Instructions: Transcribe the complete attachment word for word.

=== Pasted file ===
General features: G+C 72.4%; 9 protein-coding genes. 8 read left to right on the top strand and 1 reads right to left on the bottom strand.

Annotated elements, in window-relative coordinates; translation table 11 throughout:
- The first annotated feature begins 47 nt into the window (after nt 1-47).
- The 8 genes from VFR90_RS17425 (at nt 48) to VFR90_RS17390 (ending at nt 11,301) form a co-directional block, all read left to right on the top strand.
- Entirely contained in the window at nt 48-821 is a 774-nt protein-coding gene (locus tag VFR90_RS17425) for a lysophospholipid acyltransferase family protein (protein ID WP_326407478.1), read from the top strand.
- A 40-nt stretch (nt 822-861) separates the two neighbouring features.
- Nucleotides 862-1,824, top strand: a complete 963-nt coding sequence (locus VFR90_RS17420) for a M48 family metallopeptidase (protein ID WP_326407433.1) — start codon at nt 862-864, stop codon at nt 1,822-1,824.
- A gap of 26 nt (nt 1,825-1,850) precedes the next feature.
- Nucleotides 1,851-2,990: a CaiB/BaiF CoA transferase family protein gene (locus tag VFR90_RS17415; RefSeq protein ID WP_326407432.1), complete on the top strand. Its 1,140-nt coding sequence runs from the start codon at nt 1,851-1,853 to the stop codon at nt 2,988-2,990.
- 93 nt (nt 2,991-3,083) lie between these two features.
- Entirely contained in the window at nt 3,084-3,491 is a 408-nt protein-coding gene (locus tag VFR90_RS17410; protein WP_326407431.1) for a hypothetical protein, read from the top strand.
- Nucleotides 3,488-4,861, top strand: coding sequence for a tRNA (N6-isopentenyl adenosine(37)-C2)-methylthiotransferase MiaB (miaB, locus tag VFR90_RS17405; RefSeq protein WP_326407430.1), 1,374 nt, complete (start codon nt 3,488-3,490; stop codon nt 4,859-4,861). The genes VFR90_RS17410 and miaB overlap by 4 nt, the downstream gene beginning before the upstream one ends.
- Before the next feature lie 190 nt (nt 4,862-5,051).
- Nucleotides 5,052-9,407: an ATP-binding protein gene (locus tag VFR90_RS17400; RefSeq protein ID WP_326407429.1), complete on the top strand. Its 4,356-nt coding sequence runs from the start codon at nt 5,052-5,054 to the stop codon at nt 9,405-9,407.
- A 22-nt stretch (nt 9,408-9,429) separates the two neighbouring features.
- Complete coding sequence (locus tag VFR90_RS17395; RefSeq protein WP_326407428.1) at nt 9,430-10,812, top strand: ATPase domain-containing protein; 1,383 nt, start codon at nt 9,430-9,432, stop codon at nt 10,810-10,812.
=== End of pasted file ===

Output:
General features: G+C 72.4%; 9 protein-coding genes. 8 read left to right on the top strand and 1 reads right to left on the bottom strand.

Annotated elements, in window-relative coordinates; translation table 11 throughout:
- The first annotated feature begins 47 nt into the window (after nt 1-47).
- The 8 genes from VFR90_RS17425 (at nt 48) to VFR90_RS17390 (ending at nt 11,301) form a co-directional block, all read left to right on the top strand.
- Entirely contained in the window at nt 48-821 is a 774-nt protein-coding gene (locus tag VFR90_RS17425) for a lysophospholipid acyltransferase family protein (protein ID WP_326407478.1), read from the top strand.
- A 40-nt stretch (nt 822-861) separates the two neighbouring features.
- Nucleotides 862-1,824, top strand: a complete 963-nt coding sequence (locus VFR90_RS17420) for a M48 family metallopeptidase (protein ID WP_326407433.1) — start codon at nt 862-864, stop codon at nt 1,822-1,824.
- A gap of 26 nt (nt 1,825-1,850) precedes the next feature.
- Nucleotides 1,851-2,990: a CaiB/BaiF CoA transferase family protein gene (locus tag VFR90_RS17415; RefSeq protein ID WP_326407432.1), complete on the top strand. Its 1,140-nt coding sequence runs from the start codon at nt 1,851-1,853 to the stop codon at nt 2,988-2,990.
- 93 nt (nt 2,991-3,083) lie between these two features.
- Entirely contained in the window at nt 3,084-3,491 is a 408-nt protein-coding gene (locus tag VFR90_RS17410; protein WP_326407431.1) for a hypothetical protein, read from the top strand.
- Nucleotides 3,488-4,861, top strand: coding sequence for a tRNA (N6-isopentenyl adenosine(37)-C2)-methylthiotransferase MiaB (miaB, locus tag VFR90_RS17405; RefSeq protein WP_326407430.1), 1,374 nt, complete (start codon nt 3,488-3,490; stop codon nt 4,859-4,861). The genes VFR90_RS17410 and miaB overlap by 4 nt, the downstream gene beginning before the upstream one ends.
- Before the next feature lie 190 nt (nt 4,862-5,051).
- Nucleotides 5,052-9,407: an ATP-binding protein gene (locus tag VFR90_RS17400; RefSeq protein ID WP_326407429.1), complete on the top strand. Its 4,356-nt coding sequence runs from the start codon at nt 5,052-5,054 to the stop codon at nt 9,405-9,407.
- A 22-nt stretch (nt 9,408-9,429) separates the two neighbouring features.
- Complete coding sequence (locus tag VFR90_RS17395; RefSeq protein WP_326407428.1) at nt 9,430-10,812, top strand: ATPase domain-containing protein; 1,383 nt, start codon at nt 9,430-9,432, stop codon at nt 10,810-10,812.